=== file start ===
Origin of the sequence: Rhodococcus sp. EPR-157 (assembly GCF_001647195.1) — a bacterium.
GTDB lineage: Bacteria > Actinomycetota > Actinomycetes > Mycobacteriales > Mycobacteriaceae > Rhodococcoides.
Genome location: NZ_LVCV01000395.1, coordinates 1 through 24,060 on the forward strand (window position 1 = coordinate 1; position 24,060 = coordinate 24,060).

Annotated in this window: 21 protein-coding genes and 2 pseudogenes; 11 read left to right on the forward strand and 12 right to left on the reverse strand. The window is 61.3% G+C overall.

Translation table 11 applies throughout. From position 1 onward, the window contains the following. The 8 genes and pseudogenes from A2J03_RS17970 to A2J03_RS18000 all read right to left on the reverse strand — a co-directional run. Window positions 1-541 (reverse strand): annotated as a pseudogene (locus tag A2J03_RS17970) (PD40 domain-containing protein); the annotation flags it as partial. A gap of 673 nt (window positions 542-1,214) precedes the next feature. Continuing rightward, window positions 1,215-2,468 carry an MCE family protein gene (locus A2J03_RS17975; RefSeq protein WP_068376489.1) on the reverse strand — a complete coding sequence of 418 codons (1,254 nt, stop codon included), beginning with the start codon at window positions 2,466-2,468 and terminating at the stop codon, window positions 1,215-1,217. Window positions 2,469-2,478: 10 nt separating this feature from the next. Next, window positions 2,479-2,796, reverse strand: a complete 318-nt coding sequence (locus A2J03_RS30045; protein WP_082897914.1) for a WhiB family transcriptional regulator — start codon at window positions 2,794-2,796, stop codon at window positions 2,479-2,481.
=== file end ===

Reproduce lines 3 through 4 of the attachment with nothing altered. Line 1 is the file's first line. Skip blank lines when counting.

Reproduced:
Genome location: NZ_LVCV01000395.1, coordinates 1 through 24,060 on the forward strand (window position 1 = coordinate 1; position 24,060 = coordinate 24,060).

Annotated in this window: 21 protein-coding genes and 2 pseudogenes; 11 read left to right on the forward strand and 12 right to left on the reverse strand. The window is 61.3% G+C overall.